The Court in Skaggs applied the standard pertinent to the records of law enforcement agencies—that withheld records shall become available after the conclusion of a law enforcement action—to records kept by the Commonwealth's attorney, which are never made available. Skaggs, 844 S.W.2d 389. Although Skaggs appears to have, in part of its analysis, applied the law enforcement exemption to its case involving a request for the Commonwealth attorney's file, we are nonetheless bound by its authority. Furthermore, although Skaggs is distinguishable by its facts, it successfully presents the Kentucky Supreme Court's interpretation of what constitutes a completed law enforcement action and is, therefore, instructive for our purposes. While the defendant in Skaggs had exhausted all collateral remedies, Mrs. McCafferty has not. Under RCr 11.42, Mrs. McCafferty has three years, from the date of the final judgment, to file her motion. The Enquirer argues that there has been no indication from Mrs. McCafferty or her attorneys that she intends to file such a motion. However, it is not the Enquirer's perceptions of Mrs. McCafferty's intentions which define the completion of the enforcement action against her, but rather the availability to her of avenues to challenge her sentence post-conviction. Therefore, as in Skaggs, the prosecution against Mrs. McCafferty is incomplete and any law enforcement records exempt under KRS 61.878(1)(h) are not yet subject to disclosure.
We now address the Enquirer's second argument on appeal. The Enquirer argues that Skaggs does not hold that all investigatory records must be withheld until the sentence is complete.
The Court in Skaggs stated:
While we agree with the appellant that if portions of the file were otherwise discoverable, KRS 61.878(4) would make it incumbent upon the Commonwealth Attorney to “separate the excepted material and make the nonexcepted material available for examination,” the issue is moot because the entire file is protected from disclosure until the prosecution of the appellant is completed.
Id. at 391. Because Skaggs addressed files maintained by the Commonwealth's Attorney, we are not bound by the above language since it applies to records compiled by and for law enforcement agencies. KRS 61.878(1)(h) exempts law enforcement agency records only in the event that: 1) the agency can demonstrate harm by a showing that disclosure would reveal the identity of an unknown informant; or 2) the agency can demonstrate harm by the premature release of information to be used in a prospective law enforcement proceeding.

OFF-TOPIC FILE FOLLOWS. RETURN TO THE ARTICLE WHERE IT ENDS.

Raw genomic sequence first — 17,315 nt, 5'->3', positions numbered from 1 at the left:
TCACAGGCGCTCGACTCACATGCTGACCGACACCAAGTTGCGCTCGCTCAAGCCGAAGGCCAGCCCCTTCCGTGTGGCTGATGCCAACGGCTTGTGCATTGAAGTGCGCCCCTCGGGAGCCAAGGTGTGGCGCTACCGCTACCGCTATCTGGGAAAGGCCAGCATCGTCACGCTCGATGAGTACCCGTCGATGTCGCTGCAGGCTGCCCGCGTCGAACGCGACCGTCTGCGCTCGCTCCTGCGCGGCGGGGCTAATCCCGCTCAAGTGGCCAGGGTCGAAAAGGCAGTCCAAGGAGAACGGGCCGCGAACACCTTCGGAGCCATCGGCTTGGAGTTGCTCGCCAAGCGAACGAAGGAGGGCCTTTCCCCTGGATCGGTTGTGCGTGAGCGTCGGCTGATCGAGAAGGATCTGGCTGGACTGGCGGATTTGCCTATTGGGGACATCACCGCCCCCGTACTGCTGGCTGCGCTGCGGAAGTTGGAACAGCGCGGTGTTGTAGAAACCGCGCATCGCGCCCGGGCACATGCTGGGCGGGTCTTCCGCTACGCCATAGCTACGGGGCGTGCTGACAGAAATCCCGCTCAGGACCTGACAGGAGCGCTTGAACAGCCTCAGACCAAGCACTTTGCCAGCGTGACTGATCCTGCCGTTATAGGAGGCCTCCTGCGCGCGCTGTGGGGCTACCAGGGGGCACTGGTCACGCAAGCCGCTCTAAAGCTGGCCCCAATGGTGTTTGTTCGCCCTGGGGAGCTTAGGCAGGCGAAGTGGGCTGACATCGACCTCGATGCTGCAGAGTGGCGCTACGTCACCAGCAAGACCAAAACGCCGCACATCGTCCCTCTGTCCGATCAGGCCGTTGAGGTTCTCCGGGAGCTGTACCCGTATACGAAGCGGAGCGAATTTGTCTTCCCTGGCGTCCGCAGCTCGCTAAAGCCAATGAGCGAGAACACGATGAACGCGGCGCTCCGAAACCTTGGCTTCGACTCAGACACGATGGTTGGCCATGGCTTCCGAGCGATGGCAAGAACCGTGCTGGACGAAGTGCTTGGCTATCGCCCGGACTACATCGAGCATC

Unfortunately, there are no guidelines contained in the statutes about what constitutes “harm” or “premature release” of information, and there is little in the way of caselaw to guide us. It is therefore the task of this Court to make such a determination. It is the practice of the Commonwealth to construe statutes liberally with an eye towards promoting the intent of the legislature. KRS 446.080. Words and phrases are to be afforded their common meanings. Id. However, due to the diverse nature of information contained within various enforcement actions, whether the release of sensitive information is to be considered “harmful” or “premature” is best decided on a case-by-case basis. Because the purpose of an open records law is to promote the free exchange of public records, we apply the most liberal construction possible to the exemptions of KRS 61.878(1)(h). We are further persuaded by the strict construction of exemptions mandated by KRS 61.871. We also look to the interpretation other jurisdictions have given to the phrases “harm” and “premature release” within their law enforcement record exemptions. Unfortunately we are unable to find another state that uses the same exemption language as Kentucky.
A large portion of the states follow the language of the federal open records act, known as the Freedom of Information Act (“FOIA”). See 5 U.S.C. 552. FOIA provides an exemption for law enforcement records if it can be shown that such records:
(A) could reasonably be expected to interfere with enforcement proceedings, (B) would deprive a person of a right to a fair trial or an impartial adjudication, (C) could reasonably be expected to constitute an unwarranted invasion of personal privacy, (D) could reasonably be expected to disclose the identity of a confidential source ․ (E) would disclose techniques and procedures for law enforcement investigations or prosecutions, or would disclose guidelines for law enforcement investigations or prosecutions if such disclosure could reasonably be expected to risk circumvention of the law, or (F) could reasonably be expected to endanger the life or physical safety of any individual.